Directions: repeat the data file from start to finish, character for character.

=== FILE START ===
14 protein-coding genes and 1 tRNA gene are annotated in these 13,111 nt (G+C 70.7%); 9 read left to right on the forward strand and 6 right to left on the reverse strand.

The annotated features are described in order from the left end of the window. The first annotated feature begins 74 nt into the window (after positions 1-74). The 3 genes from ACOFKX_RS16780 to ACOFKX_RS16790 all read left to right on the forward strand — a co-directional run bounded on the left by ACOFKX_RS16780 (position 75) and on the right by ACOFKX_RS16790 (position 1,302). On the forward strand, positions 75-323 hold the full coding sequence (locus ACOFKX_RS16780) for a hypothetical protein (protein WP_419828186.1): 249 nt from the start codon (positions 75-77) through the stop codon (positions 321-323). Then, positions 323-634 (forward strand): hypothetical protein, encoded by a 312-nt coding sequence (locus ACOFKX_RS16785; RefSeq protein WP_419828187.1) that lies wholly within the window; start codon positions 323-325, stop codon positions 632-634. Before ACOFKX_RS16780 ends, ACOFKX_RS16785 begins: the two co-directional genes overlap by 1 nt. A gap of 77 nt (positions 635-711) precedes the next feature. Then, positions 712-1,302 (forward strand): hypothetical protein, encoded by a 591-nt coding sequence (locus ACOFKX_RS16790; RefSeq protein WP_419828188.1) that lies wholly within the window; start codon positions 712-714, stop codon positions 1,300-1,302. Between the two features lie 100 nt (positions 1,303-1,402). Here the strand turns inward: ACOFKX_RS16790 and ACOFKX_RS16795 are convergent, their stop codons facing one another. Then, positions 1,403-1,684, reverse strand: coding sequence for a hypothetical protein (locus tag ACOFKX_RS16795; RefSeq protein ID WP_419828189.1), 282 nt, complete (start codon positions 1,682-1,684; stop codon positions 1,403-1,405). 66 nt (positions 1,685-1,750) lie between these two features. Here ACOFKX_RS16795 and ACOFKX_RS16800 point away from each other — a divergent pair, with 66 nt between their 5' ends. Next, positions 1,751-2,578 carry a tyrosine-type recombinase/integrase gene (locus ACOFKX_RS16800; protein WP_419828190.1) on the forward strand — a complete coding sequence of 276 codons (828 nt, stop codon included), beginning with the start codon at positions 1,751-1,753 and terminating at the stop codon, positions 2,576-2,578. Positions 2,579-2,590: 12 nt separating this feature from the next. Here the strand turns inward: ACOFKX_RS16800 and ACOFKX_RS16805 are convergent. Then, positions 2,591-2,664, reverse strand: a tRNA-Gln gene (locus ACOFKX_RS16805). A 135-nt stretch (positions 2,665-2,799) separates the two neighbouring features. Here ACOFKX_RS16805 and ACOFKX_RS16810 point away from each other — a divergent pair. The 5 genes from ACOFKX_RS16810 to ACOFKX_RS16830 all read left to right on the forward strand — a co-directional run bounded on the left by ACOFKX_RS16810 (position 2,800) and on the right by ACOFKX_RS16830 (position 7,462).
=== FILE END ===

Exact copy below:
14 protein-coding genes and 1 tRNA gene are annotated in these 13,111 nt (G+C 70.7%); 9 read left to right on the forward strand and 6 right to left on the reverse strand.

The annotated features are described in order from the left end of the window. The first annotated feature begins 74 nt into the window (after positions 1-74). The 3 genes from ACOFKX_RS16780 to ACOFKX_RS16790 all read left to right on the forward strand — a co-directional run bounded on the left by ACOFKX_RS16780 (position 75) and on the right by ACOFKX_RS16790 (position 1,302). On the forward strand, positions 75-323 hold the full coding sequence (locus ACOFKX_RS16780) for a hypothetical protein (protein WP_419828186.1): 249 nt from the start codon (positions 75-77) through the stop codon (positions 321-323). Then, positions 323-634 (forward strand): hypothetical protein, encoded by a 312-nt coding sequence (locus ACOFKX_RS16785; RefSeq protein WP_419828187.1) that lies wholly within the window; start codon positions 323-325, stop codon positions 632-634. Before ACOFKX_RS16780 ends, ACOFKX_RS16785 begins: the two co-directional genes overlap by 1 nt. A gap of 77 nt (positions 635-711) precedes the next feature. Then, positions 712-1,302 (forward strand): hypothetical protein, encoded by a 591-nt coding sequence (locus ACOFKX_RS16790; RefSeq protein WP_419828188.1) that lies wholly within the window; start codon positions 712-714, stop codon positions 1,300-1,302. Between the two features lie 100 nt (positions 1,303-1,402). Here the strand turns inward: ACOFKX_RS16790 and ACOFKX_RS16795 are convergent, their stop codons facing one another. Then, positions 1,403-1,684, reverse strand: coding sequence for a hypothetical protein (locus tag ACOFKX_RS16795; RefSeq protein ID WP_419828189.1), 282 nt, complete (start codon positions 1,682-1,684; stop codon positions 1,403-1,405). 66 nt (positions 1,685-1,750) lie between these two features. Here ACOFKX_RS16795 and ACOFKX_RS16800 point away from each other — a divergent pair, with 66 nt between their 5' ends. Next, positions 1,751-2,578 carry a tyrosine-type recombinase/integrase gene (locus ACOFKX_RS16800; protein WP_419828190.1) on the forward strand — a complete coding sequence of 276 codons (828 nt, stop codon included), beginning with the start codon at positions 1,751-1,753 and terminating at the stop codon, positions 2,576-2,578. Positions 2,579-2,590: 12 nt separating this feature from the next. Here the strand turns inward: ACOFKX_RS16800 and ACOFKX_RS16805 are convergent. Then, positions 2,591-2,664, reverse strand: a tRNA-Gln gene (locus ACOFKX_RS16805). A 135-nt stretch (positions 2,665-2,799) separates the two neighbouring features. Here ACOFKX_RS16805 and ACOFKX_RS16810 point away from each other — a divergent pair. The 5 genes from ACOFKX_RS16810 to ACOFKX_RS16830 all read left to right on the forward strand — a co-directional run bounded on the left by ACOFKX_RS16810 (position 2,800) and on the right by ACOFKX_RS16830 (position 7,462).